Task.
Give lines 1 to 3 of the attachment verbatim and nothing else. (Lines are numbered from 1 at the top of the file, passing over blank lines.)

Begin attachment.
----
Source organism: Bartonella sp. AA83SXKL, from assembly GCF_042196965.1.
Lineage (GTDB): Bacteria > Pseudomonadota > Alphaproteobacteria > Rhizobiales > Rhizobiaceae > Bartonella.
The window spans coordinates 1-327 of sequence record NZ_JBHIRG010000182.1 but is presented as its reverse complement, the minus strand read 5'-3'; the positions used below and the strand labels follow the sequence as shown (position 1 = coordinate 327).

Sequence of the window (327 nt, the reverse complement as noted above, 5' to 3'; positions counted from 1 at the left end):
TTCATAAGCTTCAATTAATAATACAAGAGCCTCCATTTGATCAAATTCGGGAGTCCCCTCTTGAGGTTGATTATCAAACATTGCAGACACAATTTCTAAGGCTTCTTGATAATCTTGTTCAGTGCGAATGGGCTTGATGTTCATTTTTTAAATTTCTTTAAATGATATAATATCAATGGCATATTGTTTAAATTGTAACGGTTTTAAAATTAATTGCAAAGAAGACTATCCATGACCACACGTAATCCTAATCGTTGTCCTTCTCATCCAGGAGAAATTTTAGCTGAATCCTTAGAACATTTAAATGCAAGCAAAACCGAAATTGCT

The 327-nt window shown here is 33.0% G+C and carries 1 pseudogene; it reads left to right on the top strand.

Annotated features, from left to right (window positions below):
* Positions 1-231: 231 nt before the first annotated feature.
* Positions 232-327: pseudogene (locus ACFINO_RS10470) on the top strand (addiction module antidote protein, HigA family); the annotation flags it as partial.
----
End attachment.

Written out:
Source organism: Bartonella sp. AA83SXKL, from assembly GCF_042196965.1.
Lineage (GTDB): Bacteria > Pseudomonadota > Alphaproteobacteria > Rhizobiales > Rhizobiaceae > Bartonella.
The window spans coordinates 1-327 of sequence record NZ_JBHIRG010000182.1 but is presented as its reverse complement, the minus strand read 5'-3'; the positions used below and the strand labels follow the sequence as shown (position 1 = coordinate 327).